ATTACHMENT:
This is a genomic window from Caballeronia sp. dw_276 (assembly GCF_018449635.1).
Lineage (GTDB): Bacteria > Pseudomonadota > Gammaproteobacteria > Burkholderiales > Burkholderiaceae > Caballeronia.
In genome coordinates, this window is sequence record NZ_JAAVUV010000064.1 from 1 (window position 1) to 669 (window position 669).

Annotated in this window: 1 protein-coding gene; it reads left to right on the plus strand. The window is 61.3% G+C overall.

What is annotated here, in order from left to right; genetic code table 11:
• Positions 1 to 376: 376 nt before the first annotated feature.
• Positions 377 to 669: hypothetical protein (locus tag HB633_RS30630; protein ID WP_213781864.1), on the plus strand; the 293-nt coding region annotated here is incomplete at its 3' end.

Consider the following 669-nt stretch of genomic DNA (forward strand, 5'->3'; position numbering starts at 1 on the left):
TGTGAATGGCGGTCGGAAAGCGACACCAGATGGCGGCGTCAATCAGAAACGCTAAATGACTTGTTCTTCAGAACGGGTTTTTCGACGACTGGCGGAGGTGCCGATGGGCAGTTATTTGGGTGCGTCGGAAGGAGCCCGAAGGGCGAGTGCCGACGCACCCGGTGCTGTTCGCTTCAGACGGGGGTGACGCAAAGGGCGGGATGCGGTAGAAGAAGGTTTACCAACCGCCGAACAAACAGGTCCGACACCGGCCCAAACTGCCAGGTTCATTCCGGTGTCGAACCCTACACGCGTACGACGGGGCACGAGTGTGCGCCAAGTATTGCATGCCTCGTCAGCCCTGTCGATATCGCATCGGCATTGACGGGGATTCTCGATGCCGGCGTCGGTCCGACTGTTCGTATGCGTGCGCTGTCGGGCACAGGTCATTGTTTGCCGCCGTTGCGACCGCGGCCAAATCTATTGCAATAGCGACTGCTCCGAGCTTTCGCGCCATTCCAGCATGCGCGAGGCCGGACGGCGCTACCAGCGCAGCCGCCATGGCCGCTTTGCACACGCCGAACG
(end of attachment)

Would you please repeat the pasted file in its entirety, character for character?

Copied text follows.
This is a genomic window from Caballeronia sp. dw_276 (assembly GCF_018449635.1).
Lineage (GTDB): Bacteria > Pseudomonadota > Gammaproteobacteria > Burkholderiales > Burkholderiaceae > Caballeronia.
In genome coordinates, this window is sequence record NZ_JAAVUV010000064.1 from 1 (window position 1) to 669 (window position 669).

Annotated in this window: 1 protein-coding gene; it reads left to right on the plus strand. The window is 61.3% G+C overall.

What is annotated here, in order from left to right; genetic code table 11:
• Positions 1 to 376: 376 nt before the first annotated feature.
• Positions 377 to 669: hypothetical protein (locus tag HB633_RS30630; protein ID WP_213781864.1), on the plus strand; the 293-nt coding region annotated here is incomplete at its 3' end.

Consider the following 669-nt stretch of genomic DNA (forward strand, 5'->3'; position numbering starts at 1 on the left):
TGTGAATGGCGGTCGGAAAGCGACACCAGATGGCGGCGTCAATCAGAAACGCTAAATGACTTGTTCTTCAGAACGGGTTTTTCGACGACTGGCGGAGGTGCCGATGGGCAGTTATTTGGGTGCGTCGGAAGGAGCCCGAAGGGCGAGTGCCGACGCACCCGGTGCTGTTCGCTTCAGACGGGGGTGACGCAAAGGGCGGGATGCGGTAGAAGAAGGTTTACCAACCGCCGAACAAACAGGTCCGACACCGGCCCAAACTGCCAGGTTCATTCCGGTGTCGAACCCTACACGCGTACGACGGGGCACGAGTGTGCGCCAAGTATTGCATGCCTCGTCAGCCCTGTCGATATCGCATCGGCATTGACGGGGATTCTCGATGCCGGCGTCGGTCCGACTGTTCGTATGCGTGCGCTGTCGGGCACAGGTCATTGTTTGCCGCCGTTGCGACCGCGGCCAAATCTATTGCAATAGCGACTGCTCCGAGCTTTCGCGCCATTCCAGCATGCGCGAGGCCGGACGGCGCTACCAGCGCAGCCGCCATGGCCGCTTTGCACACGCCGAACG